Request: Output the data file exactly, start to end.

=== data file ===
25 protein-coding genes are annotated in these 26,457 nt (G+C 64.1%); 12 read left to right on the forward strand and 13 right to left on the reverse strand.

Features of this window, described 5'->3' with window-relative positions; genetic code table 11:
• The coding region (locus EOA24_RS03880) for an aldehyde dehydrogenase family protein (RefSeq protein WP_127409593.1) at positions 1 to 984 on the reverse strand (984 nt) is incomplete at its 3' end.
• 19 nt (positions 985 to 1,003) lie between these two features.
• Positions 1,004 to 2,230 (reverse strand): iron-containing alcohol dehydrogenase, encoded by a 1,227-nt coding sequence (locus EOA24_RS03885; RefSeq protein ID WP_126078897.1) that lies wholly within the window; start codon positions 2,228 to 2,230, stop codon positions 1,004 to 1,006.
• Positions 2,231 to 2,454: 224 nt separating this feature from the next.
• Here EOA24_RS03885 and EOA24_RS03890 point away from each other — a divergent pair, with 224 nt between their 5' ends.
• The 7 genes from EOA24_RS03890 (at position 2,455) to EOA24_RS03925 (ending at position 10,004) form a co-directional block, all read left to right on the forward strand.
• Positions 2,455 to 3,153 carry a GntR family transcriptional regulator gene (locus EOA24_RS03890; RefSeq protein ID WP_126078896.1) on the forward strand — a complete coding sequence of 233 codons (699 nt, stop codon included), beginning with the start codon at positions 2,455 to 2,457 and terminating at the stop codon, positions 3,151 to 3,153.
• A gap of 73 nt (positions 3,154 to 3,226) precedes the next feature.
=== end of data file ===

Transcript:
25 protein-coding genes are annotated in these 26,457 nt (G+C 64.1%); 12 read left to right on the forward strand and 13 right to left on the reverse strand.

Features of this window, described 5'->3' with window-relative positions; genetic code table 11:
• The coding region (locus EOA24_RS03880) for an aldehyde dehydrogenase family protein (RefSeq protein WP_127409593.1) at positions 1 to 984 on the reverse strand (984 nt) is incomplete at its 3' end.
• 19 nt (positions 985 to 1,003) lie between these two features.
• Positions 1,004 to 2,230 (reverse strand): iron-containing alcohol dehydrogenase, encoded by a 1,227-nt coding sequence (locus EOA24_RS03885; RefSeq protein ID WP_126078897.1) that lies wholly within the window; start codon positions 2,228 to 2,230, stop codon positions 1,004 to 1,006.
• Positions 2,231 to 2,454: 224 nt separating this feature from the next.
• Here EOA24_RS03885 and EOA24_RS03890 point away from each other — a divergent pair, with 224 nt between their 5' ends.
• The 7 genes from EOA24_RS03890 (at position 2,455) to EOA24_RS03925 (ending at position 10,004) form a co-directional block, all read left to right on the forward strand.
• Positions 2,455 to 3,153 carry a GntR family transcriptional regulator gene (locus EOA24_RS03890; RefSeq protein ID WP_126078896.1) on the forward strand — a complete coding sequence of 233 codons (699 nt, stop codon included), beginning with the start codon at positions 2,455 to 2,457 and terminating at the stop codon, positions 3,151 to 3,153.
• A gap of 73 nt (positions 3,154 to 3,226) precedes the next feature.